Stop! In the Name of Love

Through theories like Abraham Maslow’s hierarchy of needs and experiments like psychologist Harry Harlow’s infamous attachment study, scholars have demonstrated that individuals have an innate need for love, belonging, and relationships. Individuals often experience challenges getting these needs fulfilled however when they are faced with conflict while navigating their relationships. One of the most prominent causes of conflict during the developing stages of a relationship is a lack of understanding of one another’s expectations, values, experiences (e.g., developmental history), and perspective. 

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The intense emotions individuals can experience during the “honeymoon stage,” or onset of a relationship, can cause them to act on urges that interfere with their desire to experience intimacy. Individuals may find themselves feeling so passionately for someone that they make an important decision within their relationship (e.g., engage in sexual activity, introduce a partner to family, etc.), prior to taking the time to become acquainted with their partner and/or assess their compatibility. As a result, individuals can find that their expectations for the relationship, interests, and beliefs do not align with their partners, which can be extremely distressing. In order to avoid making hasty ineffective decisions while navigating the dating realm, stop, in the name of love, and be sure to use your skills!

Wise Mind

As previously mentioned, during the onset of a relationship, emotions often take the front seat, ultimately driving individuals’ experiences (e.g., influencing our behaviors). Think about how you are normally at the beginning of a relationship. Are you frequently filled with warm thoughts and emotions about your dating relationship? Do intense feelings towards your dating prospect cause you to ignore their red flags? Do you spend time asking your dating prospect questions about their values, beliefs, and experiences? 

Now determine whether your behavior is effective in allowing you to achieve the goal you have for the relationship. Ask yourself, is this behavior or emotion serving me? Will this behavior help me reach my short- and long-term goals? By doing this, you are using your Wise Mind or inner wisdom. When practicing Wise Mind, individuals consider the facts involved within a situation and their own internal emotional experiences to make decisions aligned with their goals. To help you access your Wise Mind, feel free to explore the guided wise mind practices below. 

Wise Mind Practices

Check the Facts

In addition to using your wise mind, you can also check the facts of your relationship in order to determine whether your emotions are justified and in turn avoid engaging in behaviors that may strain or terminate it. When feeling intense emotions or deciding how to navigate within a relationship, it is critical that you check the facts. When checking the facts, consider first, the emotion you are experiencing and its intensity, on a 0 to 100 scale. Next, consider the things that you have observed, using your senses, within your relationship thus far. Have you had intimate conversations with your partner? Has your partner been inconsistent with communication? Has your partner expressed that they have similar expectations as you within the relationship? While doing this, notice the thoughts or interpretations that you are experiencing. Are you having thoughts that you will be in a relationship with this person? Or maybe this person is the love of your life. Notice the impact these thoughts have on your emotions. Now, taking solely the facts into consideration, determine whether the emotion you are feeling and its intensity is justified. In other words, does your emotion and its intensity fit the facts of the situation?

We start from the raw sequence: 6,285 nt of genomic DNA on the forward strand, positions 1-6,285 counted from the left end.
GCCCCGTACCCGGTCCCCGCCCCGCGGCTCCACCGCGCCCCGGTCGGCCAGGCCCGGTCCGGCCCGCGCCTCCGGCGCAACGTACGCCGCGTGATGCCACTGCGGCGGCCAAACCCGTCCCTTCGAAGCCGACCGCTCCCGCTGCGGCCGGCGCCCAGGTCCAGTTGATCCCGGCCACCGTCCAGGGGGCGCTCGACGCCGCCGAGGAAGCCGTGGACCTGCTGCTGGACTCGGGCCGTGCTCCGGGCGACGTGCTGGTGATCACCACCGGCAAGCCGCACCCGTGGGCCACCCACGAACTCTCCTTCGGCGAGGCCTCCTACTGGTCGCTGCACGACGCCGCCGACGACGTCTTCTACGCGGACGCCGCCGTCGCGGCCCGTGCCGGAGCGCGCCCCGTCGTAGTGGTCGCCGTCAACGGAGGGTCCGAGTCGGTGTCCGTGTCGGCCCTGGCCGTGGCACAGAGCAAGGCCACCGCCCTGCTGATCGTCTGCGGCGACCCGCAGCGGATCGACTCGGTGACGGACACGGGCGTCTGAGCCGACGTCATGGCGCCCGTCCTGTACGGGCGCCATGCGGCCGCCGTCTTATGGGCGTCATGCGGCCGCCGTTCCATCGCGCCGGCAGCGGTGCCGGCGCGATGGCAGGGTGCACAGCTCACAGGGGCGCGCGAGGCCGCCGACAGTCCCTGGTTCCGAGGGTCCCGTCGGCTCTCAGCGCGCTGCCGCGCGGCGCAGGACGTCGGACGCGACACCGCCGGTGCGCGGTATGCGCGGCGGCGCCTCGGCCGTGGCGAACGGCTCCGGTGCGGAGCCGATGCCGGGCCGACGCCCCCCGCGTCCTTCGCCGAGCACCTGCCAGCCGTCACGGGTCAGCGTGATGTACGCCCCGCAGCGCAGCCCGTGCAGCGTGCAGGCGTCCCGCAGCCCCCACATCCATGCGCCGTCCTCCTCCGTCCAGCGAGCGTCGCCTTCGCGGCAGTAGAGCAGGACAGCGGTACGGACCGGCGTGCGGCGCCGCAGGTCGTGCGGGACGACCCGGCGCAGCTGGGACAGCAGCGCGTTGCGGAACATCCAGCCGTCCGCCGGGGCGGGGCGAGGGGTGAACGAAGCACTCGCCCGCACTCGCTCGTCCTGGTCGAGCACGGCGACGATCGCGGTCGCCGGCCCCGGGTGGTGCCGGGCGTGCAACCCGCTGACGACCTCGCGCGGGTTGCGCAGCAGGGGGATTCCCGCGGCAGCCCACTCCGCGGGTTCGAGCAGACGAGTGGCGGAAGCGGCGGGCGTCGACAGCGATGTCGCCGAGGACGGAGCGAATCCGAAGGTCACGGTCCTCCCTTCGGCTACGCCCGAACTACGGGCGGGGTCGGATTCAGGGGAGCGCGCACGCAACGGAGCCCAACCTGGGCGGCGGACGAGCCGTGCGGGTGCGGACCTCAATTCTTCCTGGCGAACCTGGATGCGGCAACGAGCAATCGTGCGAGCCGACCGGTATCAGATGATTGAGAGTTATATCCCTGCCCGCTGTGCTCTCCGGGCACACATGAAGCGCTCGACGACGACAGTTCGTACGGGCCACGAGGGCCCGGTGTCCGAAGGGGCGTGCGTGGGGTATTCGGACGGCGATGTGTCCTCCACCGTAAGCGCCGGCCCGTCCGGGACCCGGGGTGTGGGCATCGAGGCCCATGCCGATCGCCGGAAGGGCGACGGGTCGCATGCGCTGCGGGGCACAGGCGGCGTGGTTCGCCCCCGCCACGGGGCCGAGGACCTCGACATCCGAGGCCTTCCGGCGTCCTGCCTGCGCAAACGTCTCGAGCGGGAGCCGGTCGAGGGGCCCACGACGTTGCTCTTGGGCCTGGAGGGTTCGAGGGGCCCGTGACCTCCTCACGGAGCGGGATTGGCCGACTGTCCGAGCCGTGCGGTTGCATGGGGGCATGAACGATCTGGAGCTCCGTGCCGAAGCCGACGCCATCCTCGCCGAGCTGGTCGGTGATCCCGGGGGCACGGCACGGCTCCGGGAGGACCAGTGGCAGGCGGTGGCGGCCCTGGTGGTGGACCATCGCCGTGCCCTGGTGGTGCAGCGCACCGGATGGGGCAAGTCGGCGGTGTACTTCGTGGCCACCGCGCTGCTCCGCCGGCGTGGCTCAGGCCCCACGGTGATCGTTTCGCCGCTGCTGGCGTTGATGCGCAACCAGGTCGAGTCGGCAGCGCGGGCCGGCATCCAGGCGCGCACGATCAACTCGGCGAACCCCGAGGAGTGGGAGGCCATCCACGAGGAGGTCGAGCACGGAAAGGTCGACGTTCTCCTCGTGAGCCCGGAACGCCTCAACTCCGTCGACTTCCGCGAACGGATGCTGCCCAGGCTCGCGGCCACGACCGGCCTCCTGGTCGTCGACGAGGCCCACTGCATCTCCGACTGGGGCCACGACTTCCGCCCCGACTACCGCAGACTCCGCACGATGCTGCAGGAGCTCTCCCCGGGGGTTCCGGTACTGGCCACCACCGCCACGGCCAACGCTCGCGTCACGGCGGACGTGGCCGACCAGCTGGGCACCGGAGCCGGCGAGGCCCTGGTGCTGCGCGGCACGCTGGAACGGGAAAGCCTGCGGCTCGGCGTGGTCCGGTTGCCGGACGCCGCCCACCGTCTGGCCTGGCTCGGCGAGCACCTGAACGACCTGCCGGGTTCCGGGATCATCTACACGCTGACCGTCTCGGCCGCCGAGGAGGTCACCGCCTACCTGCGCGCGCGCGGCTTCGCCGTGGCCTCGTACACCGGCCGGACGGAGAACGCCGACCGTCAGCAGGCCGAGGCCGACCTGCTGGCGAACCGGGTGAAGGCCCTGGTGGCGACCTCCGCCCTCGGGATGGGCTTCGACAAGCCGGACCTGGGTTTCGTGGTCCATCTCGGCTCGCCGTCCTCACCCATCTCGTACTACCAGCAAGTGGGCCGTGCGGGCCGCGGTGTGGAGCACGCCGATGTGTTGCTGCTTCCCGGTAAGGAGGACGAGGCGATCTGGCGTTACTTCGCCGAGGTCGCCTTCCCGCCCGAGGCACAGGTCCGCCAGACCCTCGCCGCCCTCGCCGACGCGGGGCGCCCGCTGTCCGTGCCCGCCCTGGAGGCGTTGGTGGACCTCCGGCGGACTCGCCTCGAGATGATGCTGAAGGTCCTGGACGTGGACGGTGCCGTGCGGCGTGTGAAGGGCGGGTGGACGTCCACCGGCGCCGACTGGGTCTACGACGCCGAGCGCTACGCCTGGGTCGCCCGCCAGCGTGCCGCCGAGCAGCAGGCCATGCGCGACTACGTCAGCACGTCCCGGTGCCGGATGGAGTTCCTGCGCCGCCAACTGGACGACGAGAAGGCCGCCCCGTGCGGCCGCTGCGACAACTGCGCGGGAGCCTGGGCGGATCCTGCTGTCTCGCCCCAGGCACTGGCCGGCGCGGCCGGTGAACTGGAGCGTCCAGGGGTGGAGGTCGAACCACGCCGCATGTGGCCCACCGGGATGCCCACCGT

two girls talking romance loveOpposite Action

If you find that the emotions that you are feeling don’t fit the facts or are ineffective, practice opposite action to engage in more effective behaviors and change your emotions. Opposite Action can be done by refraining from acting on ineffective urges by doing the exact opposite. For example, if you determine that feelings of love you have for your partner are not justified because you have not taken time to get to know them; instead of acting on an urge to buy your partner an expensive watch, don’t and refrain from doing acts of love like doing their laundry or cooking them dinner. Instead, replace these behaviors with engaging in purposeful and mindful conversations that allow you to deepen your understanding of your partner. By doing this, you are increasing your pool of information about your partner that will aide you in managing and assessing your feelings of love towards this person; this newly found information may increase or decrease your feelings of love and connection with this person.